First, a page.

As I read the Proclamation to write the lyrics for the centenary celebration song, I tried to envision what it must have been like for Irish citizens forced to flee their homeland. I learned about Ireland’s struggle for independence and reflected on America’s struggle to maintain freedom and the sacrifices made to keep it. The process of researching Ireland’s struggle for freedom turned out to mean more to me because my country struggled for independence from the same tyranny.
I wrote the lyrics as a letter from America to Ireland, held my breath, and hit the ‘send’ button to Elaine. “If you don’t like this draft, I can write another that doesn’t rhyme,” I gushed in my email, self-conscious about my first attempt.
“No need to write another, I like this one,” she replied. I was astounded, yet ecstatic, since I was poised to write several drafts. Our music project became reality when Elaine composed the melody and emailed me the sheet music, Dear Ireland. It’s been fun collaborating with a friend half a world away on something we both feel strongly about, each of our country’s hard-won freedom.
Since winning her grant to produce the centenary concert, Elaine has worked tirelessly, pulling together musicians and singers for the concert she is producing in Maynooth, County Kildare on April 10, 2016 at St. Mary’s Church. I feel the pull to be in Ireland for this concert and am planning to go. When Elaine knew I was coming, she invited me to sing with the choir alto section for several music pieces she has composed for the 1916 Easter Rising Commemoration Concert in Kildare.
Odd coincidences have occurred: When in Ireland the first time, before I knew where my grandparents had lived, I bought a coat at a shop in southwest Ireland. When I learned my grandparents were from Avoca in Wicklow, I googled it and saw the Avoca Handweavers website. I spotted a familiar color pattern, the same as the coat I’d purchased back in 2010. Curious, I peeked at the inside coat tag: Made in Avoca, Wicklow. What were the chances I bought a coat from my grandparents’ stomping grounds before I even knew where they lived? One of those serendipity things (Twilight Zone music playing).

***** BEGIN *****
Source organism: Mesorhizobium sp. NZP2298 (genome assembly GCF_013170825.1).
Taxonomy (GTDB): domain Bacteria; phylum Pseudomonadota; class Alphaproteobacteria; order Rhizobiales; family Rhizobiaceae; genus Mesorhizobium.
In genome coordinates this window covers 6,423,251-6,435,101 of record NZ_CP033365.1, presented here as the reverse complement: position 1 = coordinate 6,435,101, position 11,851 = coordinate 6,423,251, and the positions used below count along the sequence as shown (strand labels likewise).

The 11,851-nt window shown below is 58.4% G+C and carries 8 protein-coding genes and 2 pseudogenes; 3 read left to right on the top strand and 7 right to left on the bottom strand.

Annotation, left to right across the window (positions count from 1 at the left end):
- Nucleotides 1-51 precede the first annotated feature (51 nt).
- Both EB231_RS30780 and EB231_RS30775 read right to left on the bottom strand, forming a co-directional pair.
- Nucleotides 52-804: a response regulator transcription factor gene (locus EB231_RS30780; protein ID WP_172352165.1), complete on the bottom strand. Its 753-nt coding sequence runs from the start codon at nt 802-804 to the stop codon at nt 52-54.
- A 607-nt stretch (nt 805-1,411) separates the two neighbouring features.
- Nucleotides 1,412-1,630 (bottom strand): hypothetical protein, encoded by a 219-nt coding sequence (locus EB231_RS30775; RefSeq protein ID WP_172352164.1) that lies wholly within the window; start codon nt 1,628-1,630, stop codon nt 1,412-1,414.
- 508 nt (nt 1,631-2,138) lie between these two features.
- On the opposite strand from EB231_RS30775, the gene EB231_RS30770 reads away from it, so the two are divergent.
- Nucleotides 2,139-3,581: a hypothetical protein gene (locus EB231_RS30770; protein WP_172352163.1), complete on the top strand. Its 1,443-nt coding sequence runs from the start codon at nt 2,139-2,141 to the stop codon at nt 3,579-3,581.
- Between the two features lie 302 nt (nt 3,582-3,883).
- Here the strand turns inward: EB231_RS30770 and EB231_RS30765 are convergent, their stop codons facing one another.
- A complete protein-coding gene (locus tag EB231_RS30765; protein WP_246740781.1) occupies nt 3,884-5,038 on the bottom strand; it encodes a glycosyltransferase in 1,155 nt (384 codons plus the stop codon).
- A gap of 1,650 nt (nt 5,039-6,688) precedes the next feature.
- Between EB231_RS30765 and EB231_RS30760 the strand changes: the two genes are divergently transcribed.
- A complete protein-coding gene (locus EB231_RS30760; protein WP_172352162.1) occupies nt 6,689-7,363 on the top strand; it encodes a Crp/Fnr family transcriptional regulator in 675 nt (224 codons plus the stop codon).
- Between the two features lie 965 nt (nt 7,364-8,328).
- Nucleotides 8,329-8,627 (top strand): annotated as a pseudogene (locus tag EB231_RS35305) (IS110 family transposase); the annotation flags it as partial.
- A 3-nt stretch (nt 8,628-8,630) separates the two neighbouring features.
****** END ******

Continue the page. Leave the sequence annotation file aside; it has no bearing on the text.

Never in my wildest dreams did I envision such unique, wonderful opportunities as a result of my Irish heritage. I believe the choices we make and the experiences that lead us from one moment to the next are a combination of fate and serendipity, similar to the Forrest Gump-ian philosophy of life being part destiny and part chance. I’ve learned to look for these moments and opportunities in a carpe diem kind of way. Only 4, 271 miles to go!
Music Composition by Elaine Nolan, Lyrics by Lois Simenson
You became the dreams they dreamed, freedoms borne of war, Some stayed to fight the tyranny, to settle up the score. The sixteen hundred all stood firm, determined to be free, Your children told the stories of Padraig and Connelly. Your exiled children’s stories were told in another land, They were exiled to a liberty they did not understand. Their broken hearts for those they loved, the ones that stayed with you, sons and daughters know the sacrifice, this freedom gift from you. And from this cost and sacrifice, their hard-won liberty, On east and west Atlantic shores, freedom wasn’t free. O Ireland, all your children know ’twas hard-won liberty…hard-won liberty. – Lois Paige Simenson
© Lois Paige Simenson and The Alaska Philosophaster, 2016, ALL RIGHTS RESERVED. Unauthorized use and/or duplication of this material without express and written permission from this blog’s author and/or owner is strictly prohibited. Excerpts and links may be used, provided that full and clear credit is given to The Alaska Philosophaster with appropriate and specific direction to the original content. LIPS